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LSE British Politics and Policy

September 24th, 2021

Johnson’s reshuffle: levelling up representation is not just about women being visible in numbers

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Estimated reading time: 5 minutes

LSE British Politics and Policy

September 24th, 2021

Johnson’s reshuffle: levelling up representation is not just about women being visible in numbers

0 comments | 8 shares

Estimated reading time: 5 minutes

Jessica C. Smith discusses the gender dimension of the government’s latest reshuffle. She concludes that levelling up representation is not just about numbers – which are still far below parity – but also about diverse women’s views being visible in policy discussions and outcomes.

The recent Cabinet reshuffle saw the usual headlines of a ‘slew of white men‘ and the ‘march of the women‘ as we were told that Boris Johnson wanted to ‘level up’ representation at the Cabinet table and bring more women forward. As the dust settles on Johnson’s long rumoured reshuffle has representation really been levelled up?

Despite Johnson’s promise, as is often the case, the numbers seem to not match the rhetoric. The Sutton Trust shows significant failings in terms of class in the new Cabinet, with 60% shaving attended an independent school. In terms of women, there is a more mixed bag. The number of women in Cabinet has gone up from six to eight, with 27% of those attending Cabinet being women, compared to 22% before. We saw some significant appointments with a female Foreign Secretary for only the second time, meaning that two women now occupy two of the ‘great offices of state’ for the first time since under Theresa May.

However, there has been no real change in the share of women in government overall, with an increase of only one percentage point – from 31% to 32%. Representation around the Cabinet table remains far below the ideal of gender parity, which has been reached in countries such as Canada, Chile, Germany, and Spain. Pledges from aspiring prime ministers or leaders have been the force for change in increasing the women in Cabinet recently so we should be concerned that despite making such pledges, Johnson has not delivered.

Research on gender and cabinets has found an informal ‘concrete floor.’ To avoid criticism, succeeding prime ministers or presidents match or surpass the number of women appointed by their successor, thus creating a ‘concrete floor’ of a minimum number of women in Cabinet. Yet, Johnson has failed to meet the concrete floor set by Cameron who reached his pledge of a third of women in Cabinet in 2015. Johnson’s numbers have dipped well below this at 22% and then 27% women, only just matching May’s final Cabinet.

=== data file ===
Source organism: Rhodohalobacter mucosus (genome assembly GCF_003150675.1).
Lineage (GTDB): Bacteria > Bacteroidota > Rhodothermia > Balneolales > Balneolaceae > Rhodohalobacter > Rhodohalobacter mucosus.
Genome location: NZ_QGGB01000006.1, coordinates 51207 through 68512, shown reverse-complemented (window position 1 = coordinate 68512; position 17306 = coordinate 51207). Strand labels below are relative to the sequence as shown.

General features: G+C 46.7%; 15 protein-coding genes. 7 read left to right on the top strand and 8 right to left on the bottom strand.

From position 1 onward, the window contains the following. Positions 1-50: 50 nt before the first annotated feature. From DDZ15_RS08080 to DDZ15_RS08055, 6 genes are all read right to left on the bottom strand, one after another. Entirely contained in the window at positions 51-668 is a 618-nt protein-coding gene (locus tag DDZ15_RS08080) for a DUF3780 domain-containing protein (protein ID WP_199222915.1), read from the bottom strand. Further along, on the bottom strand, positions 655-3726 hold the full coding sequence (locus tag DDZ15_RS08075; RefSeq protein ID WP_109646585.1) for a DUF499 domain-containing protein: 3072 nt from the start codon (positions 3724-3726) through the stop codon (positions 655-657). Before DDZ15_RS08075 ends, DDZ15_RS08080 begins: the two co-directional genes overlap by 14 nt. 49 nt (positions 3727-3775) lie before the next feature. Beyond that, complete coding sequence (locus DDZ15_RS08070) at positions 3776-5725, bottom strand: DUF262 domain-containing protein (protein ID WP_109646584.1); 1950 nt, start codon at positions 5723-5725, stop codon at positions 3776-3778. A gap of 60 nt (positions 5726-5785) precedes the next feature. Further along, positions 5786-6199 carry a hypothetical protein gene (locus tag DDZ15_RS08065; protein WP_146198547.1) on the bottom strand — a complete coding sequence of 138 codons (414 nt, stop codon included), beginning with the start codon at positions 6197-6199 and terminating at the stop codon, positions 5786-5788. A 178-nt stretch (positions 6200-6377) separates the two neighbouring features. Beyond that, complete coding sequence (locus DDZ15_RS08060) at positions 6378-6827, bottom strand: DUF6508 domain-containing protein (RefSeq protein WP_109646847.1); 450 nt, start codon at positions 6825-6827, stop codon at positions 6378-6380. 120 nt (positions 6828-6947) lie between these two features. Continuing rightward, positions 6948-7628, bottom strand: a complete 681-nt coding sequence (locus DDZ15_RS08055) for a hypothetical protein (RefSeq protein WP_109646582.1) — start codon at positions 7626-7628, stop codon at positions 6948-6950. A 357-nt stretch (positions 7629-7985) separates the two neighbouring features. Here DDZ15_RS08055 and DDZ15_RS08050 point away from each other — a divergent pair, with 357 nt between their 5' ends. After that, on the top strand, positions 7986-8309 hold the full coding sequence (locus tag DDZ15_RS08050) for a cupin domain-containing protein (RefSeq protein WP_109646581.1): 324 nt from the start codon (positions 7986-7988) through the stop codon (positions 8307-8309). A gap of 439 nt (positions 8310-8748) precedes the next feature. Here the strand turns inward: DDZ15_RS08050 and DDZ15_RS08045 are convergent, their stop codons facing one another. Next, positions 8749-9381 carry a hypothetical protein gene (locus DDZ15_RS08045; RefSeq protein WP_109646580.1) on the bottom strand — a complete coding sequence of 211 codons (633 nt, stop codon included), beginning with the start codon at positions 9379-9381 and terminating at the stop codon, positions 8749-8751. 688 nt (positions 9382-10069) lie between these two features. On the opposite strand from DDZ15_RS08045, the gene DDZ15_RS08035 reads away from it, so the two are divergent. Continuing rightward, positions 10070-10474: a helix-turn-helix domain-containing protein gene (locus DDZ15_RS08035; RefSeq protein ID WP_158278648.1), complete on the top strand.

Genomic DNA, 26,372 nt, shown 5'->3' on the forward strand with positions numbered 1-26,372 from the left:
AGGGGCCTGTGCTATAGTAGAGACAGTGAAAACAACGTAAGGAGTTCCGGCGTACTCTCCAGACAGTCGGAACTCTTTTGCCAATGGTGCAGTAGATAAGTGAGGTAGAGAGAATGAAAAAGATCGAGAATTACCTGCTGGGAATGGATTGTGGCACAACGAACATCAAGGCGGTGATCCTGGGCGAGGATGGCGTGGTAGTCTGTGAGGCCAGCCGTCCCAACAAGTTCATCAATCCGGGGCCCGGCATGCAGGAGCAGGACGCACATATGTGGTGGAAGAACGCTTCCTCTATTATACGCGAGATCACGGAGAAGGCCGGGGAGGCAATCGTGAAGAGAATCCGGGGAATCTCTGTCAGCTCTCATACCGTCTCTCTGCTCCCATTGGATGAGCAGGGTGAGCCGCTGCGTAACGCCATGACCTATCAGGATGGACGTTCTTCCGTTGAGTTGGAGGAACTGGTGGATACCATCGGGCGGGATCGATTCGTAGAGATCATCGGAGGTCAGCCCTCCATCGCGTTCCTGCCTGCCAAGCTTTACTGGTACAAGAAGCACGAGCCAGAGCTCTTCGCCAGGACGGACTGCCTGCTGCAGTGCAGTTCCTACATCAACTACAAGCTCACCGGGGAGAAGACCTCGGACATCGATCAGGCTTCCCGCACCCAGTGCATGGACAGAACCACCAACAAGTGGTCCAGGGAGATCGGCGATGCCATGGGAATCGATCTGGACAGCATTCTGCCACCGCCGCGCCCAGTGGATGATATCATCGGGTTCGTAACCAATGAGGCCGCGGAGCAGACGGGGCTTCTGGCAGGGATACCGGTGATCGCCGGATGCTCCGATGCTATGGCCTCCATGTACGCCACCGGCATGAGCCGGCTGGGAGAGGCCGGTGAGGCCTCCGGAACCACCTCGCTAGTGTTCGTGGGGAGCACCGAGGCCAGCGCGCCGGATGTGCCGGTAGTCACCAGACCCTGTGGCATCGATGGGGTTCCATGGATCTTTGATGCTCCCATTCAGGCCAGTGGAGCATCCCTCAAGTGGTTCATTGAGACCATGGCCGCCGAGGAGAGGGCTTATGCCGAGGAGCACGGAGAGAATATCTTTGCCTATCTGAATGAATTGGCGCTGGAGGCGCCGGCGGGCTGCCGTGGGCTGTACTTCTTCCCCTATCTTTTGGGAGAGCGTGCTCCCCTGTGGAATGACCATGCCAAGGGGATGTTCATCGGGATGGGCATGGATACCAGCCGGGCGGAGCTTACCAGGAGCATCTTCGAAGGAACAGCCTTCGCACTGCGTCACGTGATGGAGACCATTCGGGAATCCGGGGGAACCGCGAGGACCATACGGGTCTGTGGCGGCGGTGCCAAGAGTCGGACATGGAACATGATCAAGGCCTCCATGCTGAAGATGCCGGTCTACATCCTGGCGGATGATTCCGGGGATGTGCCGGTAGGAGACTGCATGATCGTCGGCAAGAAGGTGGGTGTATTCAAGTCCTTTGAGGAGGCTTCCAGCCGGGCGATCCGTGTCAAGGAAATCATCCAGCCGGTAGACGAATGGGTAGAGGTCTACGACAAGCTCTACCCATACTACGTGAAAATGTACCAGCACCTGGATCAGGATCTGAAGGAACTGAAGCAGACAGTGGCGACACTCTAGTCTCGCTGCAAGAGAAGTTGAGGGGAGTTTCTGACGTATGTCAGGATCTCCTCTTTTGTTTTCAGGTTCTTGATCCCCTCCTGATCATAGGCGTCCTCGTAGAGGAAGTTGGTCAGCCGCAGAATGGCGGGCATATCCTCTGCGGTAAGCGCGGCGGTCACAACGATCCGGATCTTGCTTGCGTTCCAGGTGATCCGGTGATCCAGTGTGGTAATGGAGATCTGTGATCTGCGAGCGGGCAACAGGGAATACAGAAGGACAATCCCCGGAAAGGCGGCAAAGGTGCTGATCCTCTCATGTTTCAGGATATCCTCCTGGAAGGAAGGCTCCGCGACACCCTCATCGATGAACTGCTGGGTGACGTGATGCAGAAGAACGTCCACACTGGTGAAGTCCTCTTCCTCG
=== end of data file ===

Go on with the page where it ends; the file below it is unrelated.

Nevertheless, the appointment of Liz Truss as Foreign Secretary is important for symbolic representation. Having women in such a visible, and historically male, post can symbolise that a previously excluded group is now part of democracy. The ‘novelty’ of this appointment may inspire young women to engage in and discuss politics, as US studies have shown is the case with non-incumbent female candidates. In general, women’s higher representation in Cabinet has a stronger effect than their representation in Parliament on women’s conventional political participation (i.e. voting, party membership, petition signing). However, it should be monitored how visible the women in this new Cabinet really end up being. Previous data has shown that women have been absent from the government’s COVID-19 response, which was mainly managed by men.

This takes us to the final part – the representation of women in policy outcomes. The numbers and women’s visibility are only one part of levelling up women’s representation. Vitally, we also need to see a levelling up of the representation of women in policy outcomes. Obviously, it is too soon to know the policy outcomes of this latest reshuffle. Having a female foreign secretary may have an impact on policy – one study has shown that women foreign policy leaders act differently than men; they are more active in conflictual foreign policy and have more extreme cooperative foreign policy.

Most pressing is the pandemic’s explicitly gendered effects as women have been hit hardest by job losses, increases in domestic violence, and the difficulties of home working and school closures. As the government looks to ‘level up’ and ‘build back stronger’ from COVID-19, these gendered inequalities must be considered in its policy response. The small increase in women in the Cabinet (and the minimal increase in the wider government) may have an impact. We generally know that having more women in Parliament leads to better policy outcomes for women but the evidence around women in Cabinet specifically is more mixed. And we should ask which women the Cabinet are representing, as new members such as Liz Truss and Nadine Dorries, are not the liberal feminist Conservative women we saw under Cameron or May. Nevertheless, we should not fall into the trap of seeing acting for women as only feminist acts. We need diverse women, feminist and not, present in both (higher) numbers and in the views being represented in any COVID-19 recovery. Levelling up representation is not just about women being visible in numbers and headlines during reshuffles, but also diverse women’s views being visible in policy discussions and outcomes.

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About the Author

Jessica C. Smith is Lecturer in Politics at the University of Southampton.

 

 

 

Photo by Samuel Regan-Asante on Unsplash.

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LSE British Politics and Policy

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